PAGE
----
China`s churches increase despite Government persecuted

Created on: 11th July 2013

The underground church, also known as the family church or the home church, has been around for generations, illegal non-registered small groups meeting to worship and study the Bible. 

These church goers opt to worship in what is widely known as the “underground church,” a place for Chinese Christians to practice in smaller settings and without fear of government influence on what’s being preached. 

Underground churches are growing at a rapid rate, although their services don’t exceed 30 members in number, it is estimated that Shanghai is home to hundreds if not thousands of such churches.

Believers gather in small groups in homes, hotels, coffee shops and other discreet areas to practice in secrecy, for fear of government retaliation. This tradition of worshipping in humble places is increasing and can’t be stopped by the Chinese government despite their efforts.
“Our party is to believe in God. The government doesn’t encourage us to believe in God publicly,” a church goer states. “But the government cannot stop it.”

Simply practicing isn’t illegal but being unregistered is, according to experts. In the last year alone more than 1, 000 unregistered Protestant Christians were detained and sentenced, according to China Aid, a non profit human-rights organization based in the U.S. Some Protestant leaders were placed under house arrest for leading worship in unregistered churches.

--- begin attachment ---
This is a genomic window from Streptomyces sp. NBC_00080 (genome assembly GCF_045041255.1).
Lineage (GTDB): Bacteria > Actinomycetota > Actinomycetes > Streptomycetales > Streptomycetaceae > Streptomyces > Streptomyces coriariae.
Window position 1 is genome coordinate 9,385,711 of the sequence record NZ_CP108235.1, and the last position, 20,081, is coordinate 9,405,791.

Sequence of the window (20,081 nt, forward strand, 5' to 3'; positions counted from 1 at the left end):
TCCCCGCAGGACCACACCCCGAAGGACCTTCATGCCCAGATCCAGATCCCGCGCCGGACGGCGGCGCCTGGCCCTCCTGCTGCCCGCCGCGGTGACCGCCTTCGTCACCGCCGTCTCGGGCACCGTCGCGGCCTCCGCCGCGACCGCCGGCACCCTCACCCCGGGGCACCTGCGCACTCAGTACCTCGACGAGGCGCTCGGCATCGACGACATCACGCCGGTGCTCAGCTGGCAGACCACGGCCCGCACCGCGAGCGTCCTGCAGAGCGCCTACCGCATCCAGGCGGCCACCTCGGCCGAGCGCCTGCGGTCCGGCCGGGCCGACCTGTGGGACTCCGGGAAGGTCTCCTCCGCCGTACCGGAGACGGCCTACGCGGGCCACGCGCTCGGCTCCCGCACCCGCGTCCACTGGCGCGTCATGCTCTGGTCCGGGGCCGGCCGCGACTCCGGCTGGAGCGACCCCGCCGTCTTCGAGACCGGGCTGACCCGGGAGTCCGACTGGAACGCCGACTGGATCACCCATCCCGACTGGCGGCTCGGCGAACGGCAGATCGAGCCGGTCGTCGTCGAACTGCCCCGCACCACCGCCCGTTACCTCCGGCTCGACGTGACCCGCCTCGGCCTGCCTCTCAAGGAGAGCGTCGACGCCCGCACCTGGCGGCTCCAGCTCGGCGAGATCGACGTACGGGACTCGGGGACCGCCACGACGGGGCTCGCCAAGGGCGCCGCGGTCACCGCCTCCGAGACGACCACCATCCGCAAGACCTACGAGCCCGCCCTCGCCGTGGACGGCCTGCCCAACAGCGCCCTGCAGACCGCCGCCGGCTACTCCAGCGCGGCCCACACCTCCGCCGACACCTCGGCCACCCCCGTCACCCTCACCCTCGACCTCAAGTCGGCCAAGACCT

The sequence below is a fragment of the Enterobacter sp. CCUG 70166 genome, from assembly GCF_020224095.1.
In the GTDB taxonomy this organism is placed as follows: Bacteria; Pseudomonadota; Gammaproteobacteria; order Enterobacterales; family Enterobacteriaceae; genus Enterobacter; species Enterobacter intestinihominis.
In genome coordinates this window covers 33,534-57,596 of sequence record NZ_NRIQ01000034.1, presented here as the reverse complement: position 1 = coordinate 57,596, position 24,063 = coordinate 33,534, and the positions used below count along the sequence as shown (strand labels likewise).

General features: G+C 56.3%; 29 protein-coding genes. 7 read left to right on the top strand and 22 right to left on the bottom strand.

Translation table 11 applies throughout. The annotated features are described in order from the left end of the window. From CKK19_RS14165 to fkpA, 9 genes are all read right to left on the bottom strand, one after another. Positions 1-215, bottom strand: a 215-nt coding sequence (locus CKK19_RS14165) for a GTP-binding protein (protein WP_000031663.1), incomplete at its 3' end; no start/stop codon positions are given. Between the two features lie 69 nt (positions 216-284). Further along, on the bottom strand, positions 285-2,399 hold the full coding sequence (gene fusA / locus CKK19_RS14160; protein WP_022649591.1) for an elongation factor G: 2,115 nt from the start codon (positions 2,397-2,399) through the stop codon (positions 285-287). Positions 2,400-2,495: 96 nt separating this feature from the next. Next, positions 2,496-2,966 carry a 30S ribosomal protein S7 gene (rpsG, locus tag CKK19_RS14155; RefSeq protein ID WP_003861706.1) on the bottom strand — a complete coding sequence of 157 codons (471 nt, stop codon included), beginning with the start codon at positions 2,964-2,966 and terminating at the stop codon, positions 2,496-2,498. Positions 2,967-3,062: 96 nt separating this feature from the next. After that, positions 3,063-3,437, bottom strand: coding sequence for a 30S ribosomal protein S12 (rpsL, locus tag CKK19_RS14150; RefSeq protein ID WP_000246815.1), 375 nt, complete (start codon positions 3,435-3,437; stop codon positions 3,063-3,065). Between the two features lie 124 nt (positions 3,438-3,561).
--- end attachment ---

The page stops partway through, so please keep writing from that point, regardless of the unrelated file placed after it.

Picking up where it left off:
The official church is a part of the China Christian Council or the Three-Self Patriotic Movement, a concept that preaches self-government, self-support and self-propagation. Most services feature a mixture of Roman Catholic and Protestant components as well as nondenominational elements. Others complain that the official church is too large, unfocused and connected to the government.

Dong Lee, a 29 year old newlywed who’s been practicing Christianity for four years will not attend official church services because of the traces of Catholicism in some. She chooses to attend an underground church where she feels she is surrounded by a family that understands her.

Despite the popularity of underground churches a U.S. commission reported that the Chinese government’s efforts to suppress the growth of the underground church remain “systematic and intense.”

China is experiencing a high increase in church growth but at the same time they are in need of our prayers as they are persecuted for their faith.

Posted by David Pilkington

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